Consumers care more than ever about what’s in their homes and the cost this has on the world beyond their four walls. Adam Baylis, technical director at Castrads, shares insight into how like-minded companies can adapt to this new age.
A recent Global Sustainability Survey of millennials found almost half would spend more money on products from a company which advocates sustainably.
The pressure is now on for businesses to improve their green credentials to keep relevant and remain competitive. The home design sector must sit up and take note.
Empower the consumer
It’s a self-perpetuating cycle: if ‘green’ home products aren’t widely available, well-designed or affordable, adoption will remain low.
However, without a commercial benefit, the home design industry will be slow to invest in new eco-friendly solutions.
When designing an eco-product, look to your customer base. By understanding your current and target customer’s wider shopping habits, personal values and levels of disposable income, you’ll be able to lessen the risk when it comes to investing in a new eco-product or greener manufacturing.
For example, Castrads identified a gap in the market and acted on this.
Knowing our environmentally-conscious customers, who also value beautiful things in their home, we wanted to offer a radiator valve which was both smart and attractive.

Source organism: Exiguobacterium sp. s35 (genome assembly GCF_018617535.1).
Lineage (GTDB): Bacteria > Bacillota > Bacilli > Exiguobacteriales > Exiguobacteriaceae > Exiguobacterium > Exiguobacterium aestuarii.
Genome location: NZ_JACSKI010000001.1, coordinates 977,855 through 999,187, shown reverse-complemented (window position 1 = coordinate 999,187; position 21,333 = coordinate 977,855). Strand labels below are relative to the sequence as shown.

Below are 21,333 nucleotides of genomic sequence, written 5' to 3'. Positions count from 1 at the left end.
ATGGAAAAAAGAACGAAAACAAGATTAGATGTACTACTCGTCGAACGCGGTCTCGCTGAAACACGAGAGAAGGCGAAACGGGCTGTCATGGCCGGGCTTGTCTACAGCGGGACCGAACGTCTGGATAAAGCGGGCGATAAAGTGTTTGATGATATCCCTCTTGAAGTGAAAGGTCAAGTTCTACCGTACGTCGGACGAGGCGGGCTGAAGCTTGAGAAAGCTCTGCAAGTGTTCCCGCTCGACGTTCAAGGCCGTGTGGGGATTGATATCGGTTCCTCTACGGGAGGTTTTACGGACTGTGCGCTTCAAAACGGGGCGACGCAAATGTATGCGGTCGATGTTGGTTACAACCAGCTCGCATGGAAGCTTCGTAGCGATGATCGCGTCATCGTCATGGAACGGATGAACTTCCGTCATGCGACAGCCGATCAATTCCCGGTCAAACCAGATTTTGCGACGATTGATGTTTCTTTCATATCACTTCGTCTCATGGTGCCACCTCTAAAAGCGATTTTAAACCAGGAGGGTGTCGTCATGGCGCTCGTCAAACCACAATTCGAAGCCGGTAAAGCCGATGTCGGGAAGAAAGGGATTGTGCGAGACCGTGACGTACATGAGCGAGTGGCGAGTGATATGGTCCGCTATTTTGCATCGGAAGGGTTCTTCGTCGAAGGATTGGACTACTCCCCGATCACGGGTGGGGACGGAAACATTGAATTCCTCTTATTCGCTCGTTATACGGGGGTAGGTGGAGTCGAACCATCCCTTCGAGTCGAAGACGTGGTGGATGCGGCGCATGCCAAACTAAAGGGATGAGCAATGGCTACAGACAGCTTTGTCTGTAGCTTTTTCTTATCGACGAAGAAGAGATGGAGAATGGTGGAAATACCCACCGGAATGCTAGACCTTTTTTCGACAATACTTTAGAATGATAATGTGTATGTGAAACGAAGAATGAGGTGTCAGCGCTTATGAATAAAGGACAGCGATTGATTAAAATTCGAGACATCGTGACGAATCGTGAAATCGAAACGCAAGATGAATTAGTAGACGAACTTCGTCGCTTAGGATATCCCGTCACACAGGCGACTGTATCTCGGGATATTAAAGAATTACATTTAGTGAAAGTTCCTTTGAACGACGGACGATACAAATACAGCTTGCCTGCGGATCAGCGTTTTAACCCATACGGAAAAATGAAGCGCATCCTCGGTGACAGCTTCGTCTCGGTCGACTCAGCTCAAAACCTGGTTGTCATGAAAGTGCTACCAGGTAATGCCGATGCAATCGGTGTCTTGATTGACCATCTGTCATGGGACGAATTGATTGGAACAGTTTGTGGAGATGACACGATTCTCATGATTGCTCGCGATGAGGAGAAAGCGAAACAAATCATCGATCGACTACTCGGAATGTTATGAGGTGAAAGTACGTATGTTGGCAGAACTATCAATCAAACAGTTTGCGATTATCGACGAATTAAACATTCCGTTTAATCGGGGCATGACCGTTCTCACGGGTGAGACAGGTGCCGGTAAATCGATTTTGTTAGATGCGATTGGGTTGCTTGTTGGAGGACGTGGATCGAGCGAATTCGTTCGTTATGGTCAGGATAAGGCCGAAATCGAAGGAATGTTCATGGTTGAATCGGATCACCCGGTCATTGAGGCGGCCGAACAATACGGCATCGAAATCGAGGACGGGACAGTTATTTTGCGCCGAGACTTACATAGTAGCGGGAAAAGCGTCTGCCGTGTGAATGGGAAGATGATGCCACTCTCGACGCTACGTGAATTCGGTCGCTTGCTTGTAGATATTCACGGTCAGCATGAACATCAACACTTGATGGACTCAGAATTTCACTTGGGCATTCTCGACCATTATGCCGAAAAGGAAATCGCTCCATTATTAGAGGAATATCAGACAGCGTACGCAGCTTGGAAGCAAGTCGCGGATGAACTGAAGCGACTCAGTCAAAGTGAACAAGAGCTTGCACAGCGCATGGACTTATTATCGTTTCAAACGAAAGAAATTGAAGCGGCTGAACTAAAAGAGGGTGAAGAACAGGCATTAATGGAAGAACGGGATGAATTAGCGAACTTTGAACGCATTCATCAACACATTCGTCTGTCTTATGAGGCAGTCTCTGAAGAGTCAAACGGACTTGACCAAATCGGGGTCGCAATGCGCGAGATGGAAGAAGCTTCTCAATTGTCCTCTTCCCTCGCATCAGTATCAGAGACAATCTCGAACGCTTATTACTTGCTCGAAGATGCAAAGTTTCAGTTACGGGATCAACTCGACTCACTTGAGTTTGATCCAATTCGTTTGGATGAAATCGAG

Working in partnership with Genius Hub, we developed a smart valve which gives customers the option to choose a finish or paint which matches their bespoke radiator, instead of having to settle for white garish plastic.
Sustainability is not simply a ‘box ticking’ exercise and won’t happen overnight. Start by bringing together your senior management team to establish a common understanding of your current environmental impact.
Consider carrying out an energy survey, a systematic review of how energy is used within a building or industrial site to discover any areas of potential improvement.
With all manufacturing requiring energy of some kind, explore cleaner options. Solar power reportedly accounted for two-thirds of total energy added to grids worldwide in 2016, and can be a great long-term option for powering manufacturing.
The UK government also currently pays you for the energy you produce, tax-free.
Solar panels can be purchased using a ‘pay as you save’ approach, meaning negligible up-front costs. So, given the duty we all have to save energy and reduce emissions, there really is no excuse not to make the switch.
Castrads recently installed solar panels to its Manchester site which now generates 25% of all electricity used there.
In terms of industrial processes, the development of 3D printing or additive manufacturing has been well documented, making production lines more efficient, accurate and profitable.
For the FMCG market, 3D printing is the best way to prototype a new design as you don’t have to create personalised moulds or invest in new machinery each time.
By leveraging the benefits of this technology, Castrads is able to 3D print our new design prototypes, taking the design and development of these Victorian‐era products into the 21st Century.